Characteristics of Turkmen Weaving


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Characteristics of Turkmen Weaving

The two most obvious characteristics of Turkmen weavings in general, and of carpets in particular. Are their use of geometric ornamentation and their predominantly red to red-brown palette. Red had already achieved considerable symbolic significance in the Neolithic period - the habit of covering skeletons with red ochre was widespread before the 5th millennium B.C. - and during the Bronze Age in Central Asia was associated with the warrior class. Turkmen weavings with white or light ground colors are unusual and were probably used only during weddings and important religious festivals.
The principal motif found on Turkmen weavings is the gul, a geometric, usually octagonal, motif of an emblematic nature. The fields of carpets are usually decorated with rows of 'major' guls interspersed regularly with smaller "minor" guls of different shape. This field is surrounded by major and minor borders and although it is unusual to find instances where the ~frame' cuts into the major guls, it is not difficult to read the composition of any Turkmen carpets field as a section of an infinite repeat.
At the ends of carpets and at the bottom of bags and ensis, there are usually extra panels, called eleems. Some, usually by the Tekke, are piled with simple stripes; but generally they are more elaborately decorated, often with different patterns at top and bottom. The elems themselves are followed by flat-woven ends (although these are very often missing from older pieces). According to Moshkova the one exception to the general rule is to be found in Saryk carpets which always had large flat-woven ends hut never any elems.

Degeneration

The ancient traditions of the Central Asian nomads were not able to survive the various encroachments which took place during the 19th century. Continuous warfare plus the growth of central government powers weakened nomadic autonomy and led to increasing poverty. Towards the end of the 19th century, Turkmen weaving became more and more commercialized as the Turkmen's themselves fell under Russian domination.
Turkmen weaving changed from being essentially a domestic occupation to being a marketable export. Designs, sizes and color schemes were adapted to meeting the growing demands of western markets. The consequences of this interference with a traditional tribal art form, epitomized, perhaps, by the increasing use of synthetic dyes, were disastrous. The final death blow came, however, with the introduction of Soviet rule during the 1920s. Old Turkmenistan became a Soviet Socialist Republic, in which ideological concept the nomadic way of life had no place. Peoples were forcibly settled or resettled under rigid state control.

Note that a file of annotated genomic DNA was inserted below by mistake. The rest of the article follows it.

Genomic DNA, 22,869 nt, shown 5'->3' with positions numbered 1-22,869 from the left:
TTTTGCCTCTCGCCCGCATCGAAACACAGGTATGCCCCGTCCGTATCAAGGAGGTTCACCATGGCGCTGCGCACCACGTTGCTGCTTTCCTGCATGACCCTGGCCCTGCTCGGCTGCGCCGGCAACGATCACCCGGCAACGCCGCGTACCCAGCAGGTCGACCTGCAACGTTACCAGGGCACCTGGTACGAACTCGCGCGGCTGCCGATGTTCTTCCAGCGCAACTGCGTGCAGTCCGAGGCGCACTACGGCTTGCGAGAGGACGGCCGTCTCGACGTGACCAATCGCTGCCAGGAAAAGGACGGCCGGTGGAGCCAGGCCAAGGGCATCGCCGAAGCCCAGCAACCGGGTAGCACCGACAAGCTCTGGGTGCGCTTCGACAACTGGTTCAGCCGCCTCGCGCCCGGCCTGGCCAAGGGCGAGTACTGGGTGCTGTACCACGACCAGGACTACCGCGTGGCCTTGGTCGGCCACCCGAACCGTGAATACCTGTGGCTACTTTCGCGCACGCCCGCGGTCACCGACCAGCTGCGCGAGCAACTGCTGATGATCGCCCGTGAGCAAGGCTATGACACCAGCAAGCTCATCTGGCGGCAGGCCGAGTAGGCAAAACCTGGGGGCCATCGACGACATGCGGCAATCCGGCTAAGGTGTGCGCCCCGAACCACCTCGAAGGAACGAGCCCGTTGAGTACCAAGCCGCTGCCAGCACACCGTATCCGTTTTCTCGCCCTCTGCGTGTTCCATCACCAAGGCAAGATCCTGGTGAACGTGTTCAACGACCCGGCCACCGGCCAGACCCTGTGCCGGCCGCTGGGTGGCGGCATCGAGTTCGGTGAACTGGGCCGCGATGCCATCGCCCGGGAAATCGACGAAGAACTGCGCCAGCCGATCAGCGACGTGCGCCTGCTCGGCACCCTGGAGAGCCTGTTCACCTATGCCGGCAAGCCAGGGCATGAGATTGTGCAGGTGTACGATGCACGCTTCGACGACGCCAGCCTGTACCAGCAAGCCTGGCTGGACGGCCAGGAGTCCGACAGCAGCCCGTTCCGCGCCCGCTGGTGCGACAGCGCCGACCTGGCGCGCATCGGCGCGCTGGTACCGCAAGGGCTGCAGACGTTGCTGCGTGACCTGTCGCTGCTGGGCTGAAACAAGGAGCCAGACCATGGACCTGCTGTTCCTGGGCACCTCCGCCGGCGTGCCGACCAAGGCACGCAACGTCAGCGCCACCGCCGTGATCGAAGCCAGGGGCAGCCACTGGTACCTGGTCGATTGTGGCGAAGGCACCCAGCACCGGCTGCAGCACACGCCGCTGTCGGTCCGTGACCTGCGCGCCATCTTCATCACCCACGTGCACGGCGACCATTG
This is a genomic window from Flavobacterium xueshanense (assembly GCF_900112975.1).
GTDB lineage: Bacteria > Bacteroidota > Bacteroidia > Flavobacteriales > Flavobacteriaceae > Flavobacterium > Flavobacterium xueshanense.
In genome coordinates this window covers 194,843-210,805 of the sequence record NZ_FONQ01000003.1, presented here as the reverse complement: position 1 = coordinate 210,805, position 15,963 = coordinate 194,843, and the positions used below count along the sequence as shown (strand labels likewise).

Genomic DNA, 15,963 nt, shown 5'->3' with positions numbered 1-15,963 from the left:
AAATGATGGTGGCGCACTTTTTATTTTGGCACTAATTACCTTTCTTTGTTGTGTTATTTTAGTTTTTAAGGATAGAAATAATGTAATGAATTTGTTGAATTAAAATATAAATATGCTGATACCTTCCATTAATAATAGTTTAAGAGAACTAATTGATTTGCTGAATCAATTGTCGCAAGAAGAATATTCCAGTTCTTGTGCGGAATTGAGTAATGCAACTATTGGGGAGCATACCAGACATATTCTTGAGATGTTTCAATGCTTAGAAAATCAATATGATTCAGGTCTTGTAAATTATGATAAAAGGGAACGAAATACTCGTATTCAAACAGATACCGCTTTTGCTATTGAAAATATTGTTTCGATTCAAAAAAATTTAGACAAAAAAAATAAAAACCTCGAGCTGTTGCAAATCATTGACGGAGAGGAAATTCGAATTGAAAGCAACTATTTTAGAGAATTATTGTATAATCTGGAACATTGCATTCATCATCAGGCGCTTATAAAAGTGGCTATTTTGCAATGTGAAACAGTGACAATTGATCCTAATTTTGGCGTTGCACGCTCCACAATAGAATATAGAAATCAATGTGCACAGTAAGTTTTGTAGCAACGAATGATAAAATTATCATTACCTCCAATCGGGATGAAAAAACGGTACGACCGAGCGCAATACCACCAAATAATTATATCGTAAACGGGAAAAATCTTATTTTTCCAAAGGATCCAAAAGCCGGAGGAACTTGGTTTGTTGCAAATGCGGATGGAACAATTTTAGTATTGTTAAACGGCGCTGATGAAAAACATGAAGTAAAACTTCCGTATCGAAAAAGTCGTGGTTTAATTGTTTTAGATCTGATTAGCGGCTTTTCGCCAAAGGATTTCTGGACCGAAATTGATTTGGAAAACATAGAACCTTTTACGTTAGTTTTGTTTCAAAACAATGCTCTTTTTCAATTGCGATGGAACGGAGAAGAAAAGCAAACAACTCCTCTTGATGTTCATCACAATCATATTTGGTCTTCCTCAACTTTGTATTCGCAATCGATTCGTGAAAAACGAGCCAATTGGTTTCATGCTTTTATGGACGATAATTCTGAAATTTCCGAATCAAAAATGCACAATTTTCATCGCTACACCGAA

The Age of Turkmen Weavings

The labels old and antique applied to Turkmen weavings in the international carpet market are intended to be significant historical and stylistic indicators. Antique pieces are those presumed to he more than 100 years old and thus, to a large extent, this class of weaving has little or none of the signs of degeneration referred to above; weavings thought to he from the first half of the 19th century or earlier are especially valued by collectors. However, many 'old carpets from around the turn of the century are well worth serious consideration, particularly if they. Too, have escaped the degenerative process.
Turkmen Rugs made after the Revolution, mainly in state-run workshops, are of no interest to serious collectors and the new collector should also he wary of imitations and copies made in Pakistan and elsewhere, which are marketed as Bukhara.
Naturally. It is best if the age of a weaving can he determined with some exactitude, especially as the adjectives ~old' and 'antique' begin to lose their relevance as indicators of quality the nearer we get to the 21st century. However, as with all Oriental rugs, the dating of Turkmen weavings is extremely difficult and requires a considerable amount of experience. A number of criteria can he used as aids in the dating process hut there is still considerable disagreement, even among experts. Dyes, motifs, materials and condition all have their parts to play and there is also a comparatively small number of dated pieces which have a limited role as pointers.

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